Collection aims to address issues young disabled people can face with modern fashion
Students at Manchester Metropolitan University are hoping to make a difference in the fashion industry with a new collection of trend-led adaptive clothing for young people with physical disabilities.
MA Fashion Business students and twin sisters Rebecca and Melissa Everett have researched, designed and produced a range of garments that can adapt to the needs of people with a range of disabilities while also expanding their wardrobe with stylish options.
The collection aims to address the problems that current clothing produced by the fashion industry can cause for disabled people by making simple clothing alterations such as magnetic closures that replace buttons and hooks to replace zips.
The project was inspired by Caron McLuckie, mother and full-time carer for Emile McLuckie, a 17-year-old boy who suffered a spinal cord stroke at the age of 14, causing him to be paralysed from the waist down.
She contacted Manchester Fashion Institute’s Head of Business Engagement, Barbara Shepherd, to express her concern around the lack of clothing that would support him, make him comfortable, but also allow him to dress like everyone else his age.
Rebecca said: “According to the Family Recourses Survey, one in five people in the UK are living with a disability, but unless we experience it, we don’t often think about the struggles that some of these people can have finding clothes or even their ability to dress independently.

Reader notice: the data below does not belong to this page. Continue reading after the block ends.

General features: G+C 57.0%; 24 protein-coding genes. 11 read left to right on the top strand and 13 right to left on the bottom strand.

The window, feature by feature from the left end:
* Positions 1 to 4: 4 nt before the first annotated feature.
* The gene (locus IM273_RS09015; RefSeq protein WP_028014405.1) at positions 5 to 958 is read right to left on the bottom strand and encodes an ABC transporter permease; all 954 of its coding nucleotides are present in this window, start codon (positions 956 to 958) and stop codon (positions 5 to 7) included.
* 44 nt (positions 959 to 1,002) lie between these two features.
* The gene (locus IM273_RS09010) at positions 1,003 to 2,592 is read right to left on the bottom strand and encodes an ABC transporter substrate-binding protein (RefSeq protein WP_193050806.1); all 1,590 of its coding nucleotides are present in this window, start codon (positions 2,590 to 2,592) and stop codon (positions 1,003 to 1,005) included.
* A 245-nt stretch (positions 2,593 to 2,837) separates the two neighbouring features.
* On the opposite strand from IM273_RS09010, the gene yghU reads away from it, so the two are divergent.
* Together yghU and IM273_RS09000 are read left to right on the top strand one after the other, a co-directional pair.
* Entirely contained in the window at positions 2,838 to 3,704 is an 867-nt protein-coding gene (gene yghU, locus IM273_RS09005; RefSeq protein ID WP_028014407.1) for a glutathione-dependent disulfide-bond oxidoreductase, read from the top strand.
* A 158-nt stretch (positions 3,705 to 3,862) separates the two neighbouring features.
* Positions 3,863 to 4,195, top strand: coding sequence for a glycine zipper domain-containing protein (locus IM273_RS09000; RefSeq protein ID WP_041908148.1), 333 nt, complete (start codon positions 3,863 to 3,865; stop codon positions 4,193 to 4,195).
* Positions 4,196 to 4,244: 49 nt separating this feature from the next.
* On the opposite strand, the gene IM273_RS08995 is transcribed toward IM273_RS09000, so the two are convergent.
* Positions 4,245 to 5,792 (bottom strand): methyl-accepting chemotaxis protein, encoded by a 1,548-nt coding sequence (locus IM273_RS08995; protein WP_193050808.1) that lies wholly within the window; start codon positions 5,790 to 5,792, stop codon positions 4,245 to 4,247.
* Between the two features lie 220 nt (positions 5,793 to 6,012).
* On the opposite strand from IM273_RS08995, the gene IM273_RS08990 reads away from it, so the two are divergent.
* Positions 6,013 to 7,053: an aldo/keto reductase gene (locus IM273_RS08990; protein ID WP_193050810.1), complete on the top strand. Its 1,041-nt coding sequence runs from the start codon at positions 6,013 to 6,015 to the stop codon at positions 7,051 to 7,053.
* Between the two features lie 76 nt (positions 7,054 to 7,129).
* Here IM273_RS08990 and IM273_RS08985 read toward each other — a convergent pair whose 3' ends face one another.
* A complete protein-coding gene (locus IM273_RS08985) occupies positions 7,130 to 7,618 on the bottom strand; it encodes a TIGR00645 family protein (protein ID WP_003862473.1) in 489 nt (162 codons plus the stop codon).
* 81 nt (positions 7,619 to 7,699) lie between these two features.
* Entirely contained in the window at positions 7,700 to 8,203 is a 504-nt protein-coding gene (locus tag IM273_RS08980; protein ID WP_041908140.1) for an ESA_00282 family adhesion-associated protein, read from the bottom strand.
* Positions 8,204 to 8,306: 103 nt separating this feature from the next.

“Many struggle with the most basic of tasks such as buttoning shirts or zipping up coats and this can really have an impact on mental health.
“When we heard about the project, we knew that there were simple solutions to these issues and that people shouldn’t have to struggle to the extent that they do every single day.”
The University responded to the call within its sponsored masters degree programme, where the twins were tasked with designing garments to suit Emile’s needs.
They worked in partnership with the Stroke Association, which provided access to a number of different groups, individuals and co-ordinators, to hear from more people who experience these issues every day – and the issue was much bigger than they imagined.
Melissa said: “From our research we found that one of the reasons many people could not return to work after a stroke is due to the fact that they cannot get dressed quickly enough or independently in a morning. By re-thinking simple garment designs, this can be prevented without changing how it looks on the high street now.”
They found that the current range on the market for disabled people was less affordable than ordinary clothing and targeted mainly at older consumers with little consideration for style, personality and trend.
Rebecca added: “When you look at the amount of clothing being mass produced on the high street, it is hard to believe that there is still a whole demographic of people that are not being considered. Trend-led, fashionable adaptive garments should be available on the high street at an affordable price to meet the high demands of a large but forgotten audience.
“We want everybody to feel good and confident in the clothes they wear and I cannot believe that something so simple is not readily available on the market.”
The students held a fashion shoot for their garments, with each design worn by a young model with a physical disability. They now hope to present their designs to fashion retail leaders to bring the project to the market.